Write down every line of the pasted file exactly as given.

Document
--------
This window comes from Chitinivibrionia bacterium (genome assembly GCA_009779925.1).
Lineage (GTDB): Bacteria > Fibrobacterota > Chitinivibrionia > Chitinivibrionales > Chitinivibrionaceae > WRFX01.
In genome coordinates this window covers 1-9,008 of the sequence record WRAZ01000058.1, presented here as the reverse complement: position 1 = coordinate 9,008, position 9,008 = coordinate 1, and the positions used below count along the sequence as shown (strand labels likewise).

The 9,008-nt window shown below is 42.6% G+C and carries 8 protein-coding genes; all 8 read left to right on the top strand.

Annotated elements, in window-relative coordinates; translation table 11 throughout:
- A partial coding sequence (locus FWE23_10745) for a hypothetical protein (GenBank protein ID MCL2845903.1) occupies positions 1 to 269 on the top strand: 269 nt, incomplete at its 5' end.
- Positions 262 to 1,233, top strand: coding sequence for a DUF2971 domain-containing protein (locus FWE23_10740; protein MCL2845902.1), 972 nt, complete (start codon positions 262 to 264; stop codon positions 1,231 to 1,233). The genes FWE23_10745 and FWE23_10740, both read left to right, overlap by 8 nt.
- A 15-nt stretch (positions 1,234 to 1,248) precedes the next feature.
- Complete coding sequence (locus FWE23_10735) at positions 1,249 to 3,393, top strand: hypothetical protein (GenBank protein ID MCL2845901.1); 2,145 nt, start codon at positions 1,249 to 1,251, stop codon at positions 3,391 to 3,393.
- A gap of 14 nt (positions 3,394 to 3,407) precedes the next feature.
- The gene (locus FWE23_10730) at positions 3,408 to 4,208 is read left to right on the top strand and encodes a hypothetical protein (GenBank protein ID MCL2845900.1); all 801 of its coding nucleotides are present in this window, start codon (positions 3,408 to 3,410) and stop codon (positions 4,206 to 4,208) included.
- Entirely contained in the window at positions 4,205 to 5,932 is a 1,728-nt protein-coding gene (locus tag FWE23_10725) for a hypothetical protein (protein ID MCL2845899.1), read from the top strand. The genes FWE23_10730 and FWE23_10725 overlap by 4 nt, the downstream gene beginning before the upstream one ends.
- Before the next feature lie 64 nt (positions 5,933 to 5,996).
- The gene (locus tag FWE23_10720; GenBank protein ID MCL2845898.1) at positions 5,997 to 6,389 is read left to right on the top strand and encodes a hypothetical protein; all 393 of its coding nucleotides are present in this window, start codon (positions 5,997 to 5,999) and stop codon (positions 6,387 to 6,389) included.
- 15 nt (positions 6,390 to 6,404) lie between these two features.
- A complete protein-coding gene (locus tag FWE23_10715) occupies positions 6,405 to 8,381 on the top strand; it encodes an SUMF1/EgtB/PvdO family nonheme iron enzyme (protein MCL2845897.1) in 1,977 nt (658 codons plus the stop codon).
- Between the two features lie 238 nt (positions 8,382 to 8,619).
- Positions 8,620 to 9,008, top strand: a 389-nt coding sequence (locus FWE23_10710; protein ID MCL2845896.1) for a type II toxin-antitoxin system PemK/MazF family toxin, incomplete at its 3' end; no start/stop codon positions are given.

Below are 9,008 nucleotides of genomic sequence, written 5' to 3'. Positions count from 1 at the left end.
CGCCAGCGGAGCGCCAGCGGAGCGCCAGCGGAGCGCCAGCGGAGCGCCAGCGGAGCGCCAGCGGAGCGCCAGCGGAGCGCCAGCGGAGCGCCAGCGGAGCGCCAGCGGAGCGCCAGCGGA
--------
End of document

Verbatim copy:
This window comes from Chitinivibrionia bacterium (genome assembly GCA_009779925.1).
Lineage (GTDB): Bacteria > Fibrobacterota > Chitinivibrionia > Chitinivibrionales > Chitinivibrionaceae > WRFX01.
In genome coordinates this window covers 1-9,008 of the sequence record WRAZ01000058.1, presented here as the reverse complement: position 1 = coordinate 9,008, position 9,008 = coordinate 1, and the positions used below count along the sequence as shown (strand labels likewise).

The 9,008-nt window shown below is 42.6% G+C and carries 8 protein-coding genes; all 8 read left to right on the top strand.

Annotated elements, in window-relative coordinates; translation table 11 throughout:
- A partial coding sequence (locus FWE23_10745) for a hypothetical protein (GenBank protein ID MCL2845903.1) occupies positions 1 to 269 on the top strand: 269 nt, incomplete at its 5' end.
- Positions 262 to 1,233, top strand: coding sequence for a DUF2971 domain-containing protein (locus FWE23_10740; protein MCL2845902.1), 972 nt, complete (start codon positions 262 to 264; stop codon positions 1,231 to 1,233). The genes FWE23_10745 and FWE23_10740, both read left to right, overlap by 8 nt.
- A 15-nt stretch (positions 1,234 to 1,248) precedes the next feature.
- Complete coding sequence (locus FWE23_10735) at positions 1,249 to 3,393, top strand: hypothetical protein (GenBank protein ID MCL2845901.1); 2,145 nt, start codon at positions 1,249 to 1,251, stop codon at positions 3,391 to 3,393.
- A gap of 14 nt (positions 3,394 to 3,407) precedes the next feature.
- The gene (locus FWE23_10730) at positions 3,408 to 4,208 is read left to right on the top strand and encodes a hypothetical protein (GenBank protein ID MCL2845900.1); all 801 of its coding nucleotides are present in this window, start codon (positions 3,408 to 3,410) and stop codon (positions 4,206 to 4,208) included.
- Entirely contained in the window at positions 4,205 to 5,932 is a 1,728-nt protein-coding gene (locus tag FWE23_10725) for a hypothetical protein (protein ID MCL2845899.1), read from the top strand. The genes FWE23_10730 and FWE23_10725 overlap by 4 nt, the downstream gene beginning before the upstream one ends.
- Before the next feature lie 64 nt (positions 5,933 to 5,996).
- The gene (locus tag FWE23_10720; GenBank protein ID MCL2845898.1) at positions 5,997 to 6,389 is read left to right on the top strand and encodes a hypothetical protein; all 393 of its coding nucleotides are present in this window, start codon (positions 5,997 to 5,999) and stop codon (positions 6,387 to 6,389) included.
- 15 nt (positions 6,390 to 6,404) lie between these two features.
- A complete protein-coding gene (locus tag FWE23_10715) occupies positions 6,405 to 8,381 on the top strand; it encodes an SUMF1/EgtB/PvdO family nonheme iron enzyme (protein MCL2845897.1) in 1,977 nt (658 codons plus the stop codon).
- Between the two features lie 238 nt (positions 8,382 to 8,619).
- Positions 8,620 to 9,008, top strand: a 389-nt coding sequence (locus FWE23_10710; protein ID MCL2845896.1) for a type II toxin-antitoxin system PemK/MazF family toxin, incomplete at its 3' end; no start/stop codon positions are given.

Below are 9,008 nucleotides of genomic sequence, written 5' to 3'. Positions count from 1 at the left end.
CGCCAGCGGAGCGCCAGCGGAGCGCCAGCGGAGCGCCAGCGGAGCGCCAGCGGAGCGCCAGCGGAGCGCCAGCGGAGCGCCAGCGGAGCGCCAGCGGAGCGCCAGCGGAGCGCCAGCGGA